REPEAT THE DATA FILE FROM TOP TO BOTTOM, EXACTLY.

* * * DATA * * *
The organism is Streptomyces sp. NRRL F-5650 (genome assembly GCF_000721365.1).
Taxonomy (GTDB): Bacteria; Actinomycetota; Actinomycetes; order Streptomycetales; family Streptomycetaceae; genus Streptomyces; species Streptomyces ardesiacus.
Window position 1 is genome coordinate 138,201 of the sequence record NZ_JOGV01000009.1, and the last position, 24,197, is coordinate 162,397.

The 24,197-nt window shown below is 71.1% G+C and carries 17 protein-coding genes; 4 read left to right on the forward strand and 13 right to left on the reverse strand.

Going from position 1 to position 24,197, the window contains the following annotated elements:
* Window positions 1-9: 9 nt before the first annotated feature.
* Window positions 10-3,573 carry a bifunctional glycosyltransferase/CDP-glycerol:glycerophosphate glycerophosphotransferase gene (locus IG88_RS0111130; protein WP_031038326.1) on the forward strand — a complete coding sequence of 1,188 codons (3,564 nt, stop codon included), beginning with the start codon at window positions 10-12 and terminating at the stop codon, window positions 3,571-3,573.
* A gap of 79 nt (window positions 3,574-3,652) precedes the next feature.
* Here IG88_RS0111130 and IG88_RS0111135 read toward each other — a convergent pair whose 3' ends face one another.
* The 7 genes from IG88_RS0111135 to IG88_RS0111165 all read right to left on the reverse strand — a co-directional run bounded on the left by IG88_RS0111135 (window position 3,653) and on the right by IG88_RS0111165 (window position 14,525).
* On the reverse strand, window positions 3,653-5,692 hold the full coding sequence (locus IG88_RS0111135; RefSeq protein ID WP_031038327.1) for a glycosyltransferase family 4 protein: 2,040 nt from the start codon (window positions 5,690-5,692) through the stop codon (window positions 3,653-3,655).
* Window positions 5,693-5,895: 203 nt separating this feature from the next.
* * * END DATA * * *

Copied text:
The organism is Streptomyces sp. NRRL F-5650 (genome assembly GCF_000721365.1).
Taxonomy (GTDB): Bacteria; Actinomycetota; Actinomycetes; order Streptomycetales; family Streptomycetaceae; genus Streptomyces; species Streptomyces ardesiacus.
Window position 1 is genome coordinate 138,201 of the sequence record NZ_JOGV01000009.1, and the last position, 24,197, is coordinate 162,397.

The 24,197-nt window shown below is 71.1% G+C and carries 17 protein-coding genes; 4 read left to right on the forward strand and 13 right to left on the reverse strand.

Going from position 1 to position 24,197, the window contains the following annotated elements:
* Window positions 1-9: 9 nt before the first annotated feature.
* Window positions 10-3,573 carry a bifunctional glycosyltransferase/CDP-glycerol:glycerophosphate glycerophosphotransferase gene (locus IG88_RS0111130; protein WP_031038326.1) on the forward strand — a complete coding sequence of 1,188 codons (3,564 nt, stop codon included), beginning with the start codon at window positions 10-12 and terminating at the stop codon, window positions 3,571-3,573.
* A gap of 79 nt (window positions 3,574-3,652) precedes the next feature.
* Here IG88_RS0111130 and IG88_RS0111135 read toward each other — a convergent pair whose 3' ends face one another.
* The 7 genes from IG88_RS0111135 to IG88_RS0111165 all read right to left on the reverse strand — a co-directional run bounded on the left by IG88_RS0111135 (window position 3,653) and on the right by IG88_RS0111165 (window position 14,525).
* On the reverse strand, window positions 3,653-5,692 hold the full coding sequence (locus IG88_RS0111135; RefSeq protein ID WP_031038327.1) for a glycosyltransferase family 4 protein: 2,040 nt from the start codon (window positions 5,690-5,692) through the stop codon (window positions 3,653-3,655).
* Window positions 5,693-5,895: 203 nt separating this feature from the next.